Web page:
Phone bans come into effect in SA and NT schools this week

Students at public schools in South Australia and the Northern Territory are now required to turn off their mobile phones and personal devices during school hours.
Phone Bans Come Into Effect in SA and NT Schools This Week

Phone bans for students at public schools in South Australia and the Northern Territory will start to come into effect this week. Here’s what you need to know.

The Context

Students at public primary and high schools in SA will need to keep their mobile phones and other personal devices, such as a smartwatch, turned off during the school day. The policy starts to come into effect this week and will be mandatory for all public schools by the start of term three. Similar rules will come into place in the NT on Tuesday. This ban will require students to ensure phones can’t be accessed during the day and that smartwatches are switched to flight mode.

National Context

Mobile phone use during school hours has already been banned at public schools in Victoria, Tasmania, and Western Australia. The NSW Government has banned the use of digital devices at primary schools during school hours (unless teacher approved), but has allowed high school principals to make their own decisions about students’ phone use.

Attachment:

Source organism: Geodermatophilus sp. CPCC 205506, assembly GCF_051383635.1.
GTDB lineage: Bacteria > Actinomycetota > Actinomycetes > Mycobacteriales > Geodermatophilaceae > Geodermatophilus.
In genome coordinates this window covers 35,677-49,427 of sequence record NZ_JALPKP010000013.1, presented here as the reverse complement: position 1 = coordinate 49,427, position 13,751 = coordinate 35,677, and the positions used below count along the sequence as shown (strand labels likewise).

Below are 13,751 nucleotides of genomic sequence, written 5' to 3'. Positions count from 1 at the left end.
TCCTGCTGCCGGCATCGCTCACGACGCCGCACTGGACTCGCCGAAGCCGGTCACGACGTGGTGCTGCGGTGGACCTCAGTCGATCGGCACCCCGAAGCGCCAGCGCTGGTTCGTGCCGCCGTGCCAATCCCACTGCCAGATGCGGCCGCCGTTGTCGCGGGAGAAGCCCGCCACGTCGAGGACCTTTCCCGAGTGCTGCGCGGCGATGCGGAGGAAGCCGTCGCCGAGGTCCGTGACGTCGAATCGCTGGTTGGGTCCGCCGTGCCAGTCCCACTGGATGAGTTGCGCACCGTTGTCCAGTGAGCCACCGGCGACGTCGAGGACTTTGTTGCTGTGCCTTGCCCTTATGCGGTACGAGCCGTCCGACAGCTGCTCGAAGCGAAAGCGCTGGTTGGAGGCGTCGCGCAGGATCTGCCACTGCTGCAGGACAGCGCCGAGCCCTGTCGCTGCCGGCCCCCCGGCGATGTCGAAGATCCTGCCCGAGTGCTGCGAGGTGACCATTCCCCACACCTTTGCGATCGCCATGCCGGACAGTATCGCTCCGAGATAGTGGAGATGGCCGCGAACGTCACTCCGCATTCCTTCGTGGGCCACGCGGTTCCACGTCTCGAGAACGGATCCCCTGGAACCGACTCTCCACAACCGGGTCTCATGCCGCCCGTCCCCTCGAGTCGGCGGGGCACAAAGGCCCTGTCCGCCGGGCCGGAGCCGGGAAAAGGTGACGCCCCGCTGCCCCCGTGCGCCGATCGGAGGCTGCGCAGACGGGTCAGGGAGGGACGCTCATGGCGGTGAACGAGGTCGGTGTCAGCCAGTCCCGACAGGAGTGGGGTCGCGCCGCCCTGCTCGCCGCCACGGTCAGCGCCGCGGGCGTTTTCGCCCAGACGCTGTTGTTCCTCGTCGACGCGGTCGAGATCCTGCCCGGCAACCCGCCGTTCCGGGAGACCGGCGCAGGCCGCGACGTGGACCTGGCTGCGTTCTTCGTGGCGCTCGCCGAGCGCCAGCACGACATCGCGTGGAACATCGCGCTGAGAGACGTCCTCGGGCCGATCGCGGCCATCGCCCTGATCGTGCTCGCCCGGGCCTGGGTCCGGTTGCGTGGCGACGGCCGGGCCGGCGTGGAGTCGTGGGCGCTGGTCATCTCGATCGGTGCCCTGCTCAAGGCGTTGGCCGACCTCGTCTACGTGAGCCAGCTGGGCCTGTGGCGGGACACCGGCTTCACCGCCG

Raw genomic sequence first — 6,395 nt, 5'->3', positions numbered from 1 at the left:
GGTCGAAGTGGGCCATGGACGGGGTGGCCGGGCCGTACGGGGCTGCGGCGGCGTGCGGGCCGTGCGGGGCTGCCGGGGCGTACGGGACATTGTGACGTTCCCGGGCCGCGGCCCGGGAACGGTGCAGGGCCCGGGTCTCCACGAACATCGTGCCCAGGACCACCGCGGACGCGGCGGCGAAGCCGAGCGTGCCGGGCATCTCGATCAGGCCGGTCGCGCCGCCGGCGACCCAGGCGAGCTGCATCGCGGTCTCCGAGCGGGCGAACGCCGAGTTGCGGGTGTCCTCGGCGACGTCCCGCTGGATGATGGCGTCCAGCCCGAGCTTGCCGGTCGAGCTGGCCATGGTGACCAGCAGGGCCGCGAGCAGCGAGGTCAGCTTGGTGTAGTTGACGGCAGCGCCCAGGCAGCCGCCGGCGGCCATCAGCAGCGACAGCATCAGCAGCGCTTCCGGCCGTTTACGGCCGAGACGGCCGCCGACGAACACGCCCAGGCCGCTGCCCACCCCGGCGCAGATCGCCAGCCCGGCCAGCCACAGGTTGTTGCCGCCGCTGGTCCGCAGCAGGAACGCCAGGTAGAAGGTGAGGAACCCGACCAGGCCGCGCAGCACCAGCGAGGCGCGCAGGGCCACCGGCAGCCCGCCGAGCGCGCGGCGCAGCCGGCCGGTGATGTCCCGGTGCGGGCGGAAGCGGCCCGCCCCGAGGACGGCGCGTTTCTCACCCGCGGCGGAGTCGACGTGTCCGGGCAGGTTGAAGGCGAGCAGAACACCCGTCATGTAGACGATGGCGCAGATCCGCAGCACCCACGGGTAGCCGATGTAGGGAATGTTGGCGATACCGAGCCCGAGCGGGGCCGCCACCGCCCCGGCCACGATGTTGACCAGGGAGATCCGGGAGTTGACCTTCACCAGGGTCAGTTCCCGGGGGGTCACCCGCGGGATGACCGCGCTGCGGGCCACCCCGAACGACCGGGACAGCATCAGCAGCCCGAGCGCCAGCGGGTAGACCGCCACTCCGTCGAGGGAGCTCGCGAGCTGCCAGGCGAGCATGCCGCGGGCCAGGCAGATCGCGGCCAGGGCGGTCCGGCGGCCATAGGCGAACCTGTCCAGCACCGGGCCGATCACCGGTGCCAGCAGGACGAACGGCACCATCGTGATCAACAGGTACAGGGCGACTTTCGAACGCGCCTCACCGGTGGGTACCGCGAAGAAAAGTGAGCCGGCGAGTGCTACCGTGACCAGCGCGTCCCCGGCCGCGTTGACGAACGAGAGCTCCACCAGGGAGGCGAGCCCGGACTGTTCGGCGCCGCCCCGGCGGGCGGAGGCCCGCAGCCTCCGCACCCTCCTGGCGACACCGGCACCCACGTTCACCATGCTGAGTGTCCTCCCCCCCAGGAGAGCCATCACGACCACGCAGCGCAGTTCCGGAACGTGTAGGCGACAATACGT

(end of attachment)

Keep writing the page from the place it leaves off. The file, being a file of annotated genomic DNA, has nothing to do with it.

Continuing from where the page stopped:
Why’s It Happening?

The SA Government said its updated policy would reduce the incidence of cyberbullying or exposure to harmful digital content, and also allow school breaks to become “quality time away from screens”. In making its decision, the NT Government referenced previous studies and media articles that found phone bans removed a distraction and increased student achievement.

Other Technologies?

Australian schools have also been grappling with the rise of artificial intelligence programs which have elevated concerns about cheating in assessment tasks. ChatGPT, an AI program that has exploded in popularity in recent months, has already been banned on public school networks in NSW, Queensland, Tasmania, and WA. The SA Government, however, has allowed AI programs to be used in schools for non-assessable tasks, with Education Minister Blair Boyer saying a total ban would risk “burying our heads in the sand” amid the rise in new technologies.

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